Skills are acquired behaviors, similar to acquired tastes. They are learned behaviors valued by the dominant culture to the extent that it can use them. Different areas of the dominant culture value different skills. Skill is developed originally, jump-started if you will, through training, then honed, refined, through experience, through practice, the practice of the particular skill. One sets out to learn a skill, seeks out an expert in the field, and is trained by rote and through information until one has acquired the desired skill. It is the same whether one wishes to repair an automobile engine or write a sonnet, program a computer or paint a portrait. There is a hierarchy at work here, and those who reside at the highest levels do so due to their possession of a specialized knowledge and their mastery of its requisite activities: the arcanum and its secret gestures: the gnosis and its rites. Almost all of us can learn almost any skill if we desire to do so. All that is required is the desire and the work, the desire and the willingness to put in the time and put forth the effort to acquire the skill. All the skills that are taught, and the ways in which they are taught, are structurally necessary to the culture that teaches them, else they would not be taught. We should think of this usefulness as meaning only one thing: useful means useful to the dominant culture, always and only. That which is deemed useful is such only insofar as it reinforces the fundamental structure of the culture. The power relations that are structurally in place must remain structurally in place. Change is not only allowed, it is required, but only in the details of the larger pattern; the larger pattern of necessity must remain intact.
What happens if one desires to practice useless skills, skills that are not useful in maintaining the structure of the culture? First of all, one will not be able to acquire these skills in the usual manner. There will be no teachers provided by the culture; no training will be available. One’s desire will of necessity need be nearly an obsession. The work, the time and effort required, may seem disproportionate to the desire. One will likely decide to pursue some other skill, to alter one’s desire, to attune one’s desire to those regarded as useful by the culture.
What happens if one persists in the pursuit of useless skills? It is unlikely that an entirely unforeseen activity will be invented, so one will work in the shadows of an already established tradition. But, at least at the outset, one will work alone, without guides or guidelines. The wheel will likely be reinvented accidentally and often. (Reinventing the wheel is useful in the pursuit of useless skills.) But the wheel is not a part of the desire, so it will be discarded — discarded not as useless, but as useful, therefore inappropriate to the pursuit. One trains by sorting and wandering, sifting, brooding, drifting, gathering and discarding, always discarding. This is a nomadic pursuit, not necessarily directionless or circuitous, but always everything but the steady step along a straight and narrow path. This is the crooked path, and its passage is along the low road.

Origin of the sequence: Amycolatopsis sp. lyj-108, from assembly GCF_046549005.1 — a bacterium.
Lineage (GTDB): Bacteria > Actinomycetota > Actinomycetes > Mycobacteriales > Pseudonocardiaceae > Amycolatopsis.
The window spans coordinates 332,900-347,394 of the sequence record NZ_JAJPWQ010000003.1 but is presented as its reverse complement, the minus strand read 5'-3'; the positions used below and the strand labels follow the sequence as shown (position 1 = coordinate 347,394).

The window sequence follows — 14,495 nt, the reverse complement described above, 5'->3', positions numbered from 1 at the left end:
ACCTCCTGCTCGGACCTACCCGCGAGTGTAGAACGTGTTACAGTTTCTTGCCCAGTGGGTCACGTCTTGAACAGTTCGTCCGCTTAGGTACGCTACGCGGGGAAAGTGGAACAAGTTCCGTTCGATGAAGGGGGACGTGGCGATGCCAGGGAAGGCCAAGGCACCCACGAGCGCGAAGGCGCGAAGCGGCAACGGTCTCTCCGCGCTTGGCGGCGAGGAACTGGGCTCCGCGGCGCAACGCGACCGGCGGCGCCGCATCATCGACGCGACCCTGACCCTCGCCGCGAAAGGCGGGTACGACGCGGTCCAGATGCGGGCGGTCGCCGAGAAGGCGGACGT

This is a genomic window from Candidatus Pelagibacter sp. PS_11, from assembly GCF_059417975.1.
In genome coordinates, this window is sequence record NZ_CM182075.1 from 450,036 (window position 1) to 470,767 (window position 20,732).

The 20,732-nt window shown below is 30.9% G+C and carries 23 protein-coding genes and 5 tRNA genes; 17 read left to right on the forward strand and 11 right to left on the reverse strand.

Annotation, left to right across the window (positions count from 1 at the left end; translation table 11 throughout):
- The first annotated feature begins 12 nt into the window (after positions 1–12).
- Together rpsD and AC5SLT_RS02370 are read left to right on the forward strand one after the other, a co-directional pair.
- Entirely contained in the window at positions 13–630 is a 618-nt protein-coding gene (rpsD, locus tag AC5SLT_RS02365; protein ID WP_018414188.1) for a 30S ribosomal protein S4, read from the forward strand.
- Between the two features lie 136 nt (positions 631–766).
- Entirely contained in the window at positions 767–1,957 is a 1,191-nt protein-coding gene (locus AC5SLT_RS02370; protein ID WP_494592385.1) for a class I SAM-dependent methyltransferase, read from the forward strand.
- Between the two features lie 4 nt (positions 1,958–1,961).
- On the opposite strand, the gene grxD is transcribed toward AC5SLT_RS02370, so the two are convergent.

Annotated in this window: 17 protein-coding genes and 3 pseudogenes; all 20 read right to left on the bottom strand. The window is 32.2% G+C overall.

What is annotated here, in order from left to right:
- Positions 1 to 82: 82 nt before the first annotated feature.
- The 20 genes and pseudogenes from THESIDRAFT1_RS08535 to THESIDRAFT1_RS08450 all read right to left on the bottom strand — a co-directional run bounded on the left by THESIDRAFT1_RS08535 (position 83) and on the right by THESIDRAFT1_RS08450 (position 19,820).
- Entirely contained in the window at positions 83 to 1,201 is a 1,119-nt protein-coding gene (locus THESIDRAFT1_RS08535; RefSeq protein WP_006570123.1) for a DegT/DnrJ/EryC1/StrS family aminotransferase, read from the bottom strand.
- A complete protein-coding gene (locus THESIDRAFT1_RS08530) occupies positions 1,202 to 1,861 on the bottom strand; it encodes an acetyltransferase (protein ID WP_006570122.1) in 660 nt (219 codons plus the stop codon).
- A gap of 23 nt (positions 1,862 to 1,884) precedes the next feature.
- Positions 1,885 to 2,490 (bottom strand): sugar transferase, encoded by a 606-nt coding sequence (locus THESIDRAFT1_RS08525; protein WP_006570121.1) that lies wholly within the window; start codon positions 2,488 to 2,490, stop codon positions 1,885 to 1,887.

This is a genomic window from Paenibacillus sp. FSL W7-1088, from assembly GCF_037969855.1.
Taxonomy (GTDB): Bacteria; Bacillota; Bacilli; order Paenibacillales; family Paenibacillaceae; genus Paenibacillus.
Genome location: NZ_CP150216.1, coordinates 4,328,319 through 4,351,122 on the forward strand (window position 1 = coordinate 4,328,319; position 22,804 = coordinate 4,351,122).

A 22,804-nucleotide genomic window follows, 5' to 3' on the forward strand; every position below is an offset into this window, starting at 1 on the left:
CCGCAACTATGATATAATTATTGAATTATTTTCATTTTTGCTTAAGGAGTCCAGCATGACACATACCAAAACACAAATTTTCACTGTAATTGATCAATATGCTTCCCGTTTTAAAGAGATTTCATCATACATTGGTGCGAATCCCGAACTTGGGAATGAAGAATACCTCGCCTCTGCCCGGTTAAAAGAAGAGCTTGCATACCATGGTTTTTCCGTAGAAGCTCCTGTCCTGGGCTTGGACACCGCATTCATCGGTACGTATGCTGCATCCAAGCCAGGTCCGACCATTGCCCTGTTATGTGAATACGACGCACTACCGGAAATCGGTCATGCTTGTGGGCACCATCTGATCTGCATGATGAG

This autodidact will learn to do things that others have no desire to do, that others are not allowed to do, that others are not able to think of doing. This is obvious from the outside looking in, but only acknowledged by the dominant culture in moods of elitist condescension. The normative reaction of the dominant culture will be derision or a haughty indifference. Structural superiority, however, permits itself the privilege of praising from a position of ignorance. This is a method that attempts to appropriate the useless. A cursory glance at recent cultural history in America alone reveals several instances of this. There is only one way around this: if one is truly committed to the practice of useless skills, one must be constantly on guard against one’s own tendencies towards usefulness.
Two useless skills:
1. private writing, by which I mean writing that has a strictly subjective significance for the writer. this writing may be appropriated by the dominant culture, i.e. published, sold, archived, studied, etc., but it cannot be known for what it is. a writer’s disciplined practice of private writing can only be known as such by that writer. other knowledge concerning it will never be other than ancillary.
2. asemic writing, by which I mean writing that is shifted intentionally towards the unreadable, towards image, without discarding entirely all vestiges of either the letter or the line, and without assuming the alternative status of visual art. it is a hybrid writing, a writing not meant for a reading mingled with an imaging not meant for looking. it is a useless, mutant writing, its uselessness a mutagen for the writer.
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